The Inner Life of Martin Frost (2007)


(director/writer: Paul Auster; cinematographer: Christophe Beaucarne; editor: Tim Squyres; music: Laurent Petitgand; cast: Irène Jacob (Claire), David Thewlis (Martin Frost), Michael Imperioli (Jim Fortunato), Sophie Auster (Anna James); Runtime: 93; MPAA Rating: NR; producers: Yael Melamede/Paulo Branco; New Yorker Films; 2007-USA/Portugal)
“The film’s magical qualities magically eluded me.”

Reviewed by Dennis Schwartz

A whimsical pretentious romantic fantasy film that’s weird but not good. Writer-director Paul Auster (“Smoke”/”Blue in the Face”), an American novelist and filmmaker, originally had it as a short but unfortunately made it into a feature film even though it doesn’t have enough muscle to stretch it for that length. Auster has stated it’s meant to be “a story about a man who writes a story about a man who writes a story,” supposedly saying something about writer’s block and urging the artist to take care of his muse. What this clever idea over being creative lacks is proper execution, a fleshier and more creative story, and a pace that is not lumbering.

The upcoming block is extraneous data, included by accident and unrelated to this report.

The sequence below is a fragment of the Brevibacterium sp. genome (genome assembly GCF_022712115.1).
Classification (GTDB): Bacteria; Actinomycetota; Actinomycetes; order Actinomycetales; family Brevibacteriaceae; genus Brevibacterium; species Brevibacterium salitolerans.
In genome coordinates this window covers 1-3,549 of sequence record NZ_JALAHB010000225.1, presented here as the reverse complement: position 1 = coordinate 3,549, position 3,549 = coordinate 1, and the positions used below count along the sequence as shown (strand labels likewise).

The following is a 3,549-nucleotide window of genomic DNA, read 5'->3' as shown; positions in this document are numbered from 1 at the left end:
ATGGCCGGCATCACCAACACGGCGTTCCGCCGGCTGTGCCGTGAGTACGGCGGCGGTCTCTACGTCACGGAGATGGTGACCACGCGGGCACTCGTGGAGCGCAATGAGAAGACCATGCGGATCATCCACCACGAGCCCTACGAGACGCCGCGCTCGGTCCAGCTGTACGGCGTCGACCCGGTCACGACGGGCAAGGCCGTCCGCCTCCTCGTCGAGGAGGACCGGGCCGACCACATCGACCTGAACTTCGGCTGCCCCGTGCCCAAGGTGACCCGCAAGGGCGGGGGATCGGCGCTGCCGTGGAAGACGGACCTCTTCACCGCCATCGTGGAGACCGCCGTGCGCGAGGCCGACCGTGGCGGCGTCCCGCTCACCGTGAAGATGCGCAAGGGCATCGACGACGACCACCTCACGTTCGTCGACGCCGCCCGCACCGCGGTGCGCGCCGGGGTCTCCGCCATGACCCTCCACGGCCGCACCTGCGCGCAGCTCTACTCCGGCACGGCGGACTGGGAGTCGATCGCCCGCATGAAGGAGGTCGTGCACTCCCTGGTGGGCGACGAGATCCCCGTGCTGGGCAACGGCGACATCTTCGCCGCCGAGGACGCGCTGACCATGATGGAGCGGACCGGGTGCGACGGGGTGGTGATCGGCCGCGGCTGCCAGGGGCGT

Successful novelist Martin Frost (David Thewlis) is bushed after three years writing his latest novel and flees NYC to accept his traveling married friend’s invitation to stay at their isolated country house and get some peaceful solitude (filmed in Portugal). In the morning Martin is shocked to find the attractive Claire (Irène Jacob) in his bed. She explains that she’s a niece of the homeowner and was also invited to crash, and soon Martin accepts her and falls in love. The now energized Martin finishes his latest novel on his typewriter (which seems old-fashioned!) and Claire mysteriously comes down with a fever and passes on. The writer catches on that she only exists as a fiction in his head and is meant to be his muse. With that he brings his muse back to life by burning his latest prose, and she returns with the warning that he can’t look at her directly (evidently seeing her in the mirror is not tabu).

If this weren’t enough of a pretense Martin gets involved with Jim Fortunato (Michael Imperioli), the pushy boiler repairman, who is a talentless aspiring writer with his own ailing niece muse named Anna (Sophie Auster, the writer-director’s daughter). When Jim passes Anna onto Martin, her health is restored as Martin and Claire nurture her.

The film’s magical qualities magically eluded me. Though its droll humor is sprinkled throughout, I didn’t find it particularly witty. While the talented actors try their best to bring life to the questionable script, that regrettably dumbs down the muse concept to a male fantasy of a sex goddess, their task is too challenging and the film flounders in its attempt to be entertaining, convincing or erudite.